Some people asked whether promoting sports should be a priority when providing basic services is still a big challenge. Still, I was moved when I witnessed young South Sudanese from nine cities got together and march through Juba Football Stadium in January last year. The event was indeed a symbol of peace and unity. Even after the evacuation of Japanese JICA staff from Juba in July last year, the Ministry of Culture, Youth and Sports successfully organized the second National Unity Day this year in collaboration with South Sudanese JICA staff.

As a matter of fact, Japan started its National Sports Festival in 1946 just after the end of the Second World War for the purpose of giving hope and courage to the people. I learned from the success of this JICA support that, even during difficult times, cultural activities energize and unite the hearts and minds of the people.


(Importance of Public Financial Management)

Apart from Japan’s distinct approaches to support, I must still raise the issue of current economic difficulties. The Government of South Sudan is making commendable efforts in macroeconomic stabilization despite tremendous challenges. Given the insecurity in the country, the decrease of oil production and low oil prices, it may take some more time to turn the tide of the economy.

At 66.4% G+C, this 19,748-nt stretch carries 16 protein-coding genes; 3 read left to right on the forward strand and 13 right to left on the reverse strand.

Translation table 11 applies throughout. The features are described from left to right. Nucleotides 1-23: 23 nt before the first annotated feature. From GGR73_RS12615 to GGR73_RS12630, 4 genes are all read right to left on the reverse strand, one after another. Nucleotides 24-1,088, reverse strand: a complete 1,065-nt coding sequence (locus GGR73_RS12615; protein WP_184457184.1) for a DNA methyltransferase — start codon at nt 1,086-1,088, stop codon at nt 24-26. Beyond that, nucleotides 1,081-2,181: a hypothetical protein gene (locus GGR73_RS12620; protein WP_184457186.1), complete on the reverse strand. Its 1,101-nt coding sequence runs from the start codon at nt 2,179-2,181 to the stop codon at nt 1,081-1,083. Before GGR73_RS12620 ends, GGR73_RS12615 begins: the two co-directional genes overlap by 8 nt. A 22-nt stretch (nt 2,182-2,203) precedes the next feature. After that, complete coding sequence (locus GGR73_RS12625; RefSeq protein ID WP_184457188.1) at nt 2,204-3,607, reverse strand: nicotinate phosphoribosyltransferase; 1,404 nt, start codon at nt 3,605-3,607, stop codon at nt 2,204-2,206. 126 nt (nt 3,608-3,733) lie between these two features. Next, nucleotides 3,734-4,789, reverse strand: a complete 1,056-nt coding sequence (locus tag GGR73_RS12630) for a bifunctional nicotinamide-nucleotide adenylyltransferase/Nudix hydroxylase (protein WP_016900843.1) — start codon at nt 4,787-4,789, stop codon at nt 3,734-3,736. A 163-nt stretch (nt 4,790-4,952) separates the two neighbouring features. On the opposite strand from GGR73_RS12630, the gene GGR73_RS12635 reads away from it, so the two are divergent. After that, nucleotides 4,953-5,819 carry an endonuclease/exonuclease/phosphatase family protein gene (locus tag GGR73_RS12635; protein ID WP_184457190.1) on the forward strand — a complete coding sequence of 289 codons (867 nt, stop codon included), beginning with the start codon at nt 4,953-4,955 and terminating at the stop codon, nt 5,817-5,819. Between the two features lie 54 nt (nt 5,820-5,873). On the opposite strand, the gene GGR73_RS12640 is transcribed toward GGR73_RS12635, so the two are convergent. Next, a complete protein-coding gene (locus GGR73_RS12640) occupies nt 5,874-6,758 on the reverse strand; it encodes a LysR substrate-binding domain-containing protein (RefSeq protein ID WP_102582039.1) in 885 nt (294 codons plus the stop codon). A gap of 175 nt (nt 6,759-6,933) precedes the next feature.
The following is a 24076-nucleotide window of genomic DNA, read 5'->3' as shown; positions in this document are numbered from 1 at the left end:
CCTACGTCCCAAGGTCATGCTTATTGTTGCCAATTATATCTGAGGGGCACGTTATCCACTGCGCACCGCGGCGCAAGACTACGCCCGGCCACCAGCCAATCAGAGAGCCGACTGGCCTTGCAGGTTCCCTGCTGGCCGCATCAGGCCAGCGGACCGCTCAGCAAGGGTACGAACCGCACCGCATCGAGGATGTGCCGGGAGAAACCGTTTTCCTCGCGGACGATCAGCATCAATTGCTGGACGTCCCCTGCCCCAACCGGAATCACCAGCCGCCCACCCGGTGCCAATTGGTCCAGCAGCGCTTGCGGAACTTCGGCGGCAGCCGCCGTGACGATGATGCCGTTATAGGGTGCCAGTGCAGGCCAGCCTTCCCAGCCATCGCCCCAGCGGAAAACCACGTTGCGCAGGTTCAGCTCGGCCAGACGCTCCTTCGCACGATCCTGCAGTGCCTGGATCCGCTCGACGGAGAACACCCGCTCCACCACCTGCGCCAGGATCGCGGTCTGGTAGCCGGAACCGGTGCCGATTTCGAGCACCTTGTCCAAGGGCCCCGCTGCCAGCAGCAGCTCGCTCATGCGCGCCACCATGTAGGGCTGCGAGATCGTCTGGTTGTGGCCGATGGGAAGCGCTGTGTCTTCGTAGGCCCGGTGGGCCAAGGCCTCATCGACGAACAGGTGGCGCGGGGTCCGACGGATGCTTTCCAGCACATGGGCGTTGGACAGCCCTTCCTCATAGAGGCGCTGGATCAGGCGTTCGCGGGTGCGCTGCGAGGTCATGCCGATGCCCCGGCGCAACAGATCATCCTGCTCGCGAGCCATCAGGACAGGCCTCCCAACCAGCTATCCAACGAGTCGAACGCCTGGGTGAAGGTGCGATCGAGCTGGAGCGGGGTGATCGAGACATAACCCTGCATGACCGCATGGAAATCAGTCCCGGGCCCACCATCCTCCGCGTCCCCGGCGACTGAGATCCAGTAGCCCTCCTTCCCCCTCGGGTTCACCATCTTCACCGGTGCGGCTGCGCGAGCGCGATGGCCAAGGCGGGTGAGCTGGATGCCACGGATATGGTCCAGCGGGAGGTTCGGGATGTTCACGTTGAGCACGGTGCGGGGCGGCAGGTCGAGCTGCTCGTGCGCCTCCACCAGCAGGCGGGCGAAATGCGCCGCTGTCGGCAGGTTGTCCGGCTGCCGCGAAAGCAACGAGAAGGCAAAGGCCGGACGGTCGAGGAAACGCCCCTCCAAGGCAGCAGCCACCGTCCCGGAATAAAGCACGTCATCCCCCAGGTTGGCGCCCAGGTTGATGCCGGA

To make most of scarce resources available, it is so important to ensure transparency and improvement of Public Financial Management. This is particularly important if the Government of South Sudan needs any external financial support for macroeconomic stability in the future. I am hoping that the leadership of South Sudan will continue to fully support all the necessary economic reform efforts to keep the macroeconomic stability, which is so critical for maintaining peace in this country.


  1. Conclusion

Japan was a developing country 150 years ago when it opened its door to the Western world. We were successful in surviving the period of imperialism but we challenged the international order, advanced the road to war, and devastated itself 72 years ago. After the war, we have achieved tremendous economic growth under the principle of international cooperation. We know the benefit of working with the international community, and we also know the disaster when we work against the international community.

Despite two major setbacks since independence six years ago, South Sudan still enjoys tremendous goodwill of the international community as testified by significant humanitarian assistance combined with continued presence of UNMISS. It is my sincere hope that the Government, opposition groups and the entire people of South Sudan value such international support and work together in solidarity to achieve peace, unity and development of the country.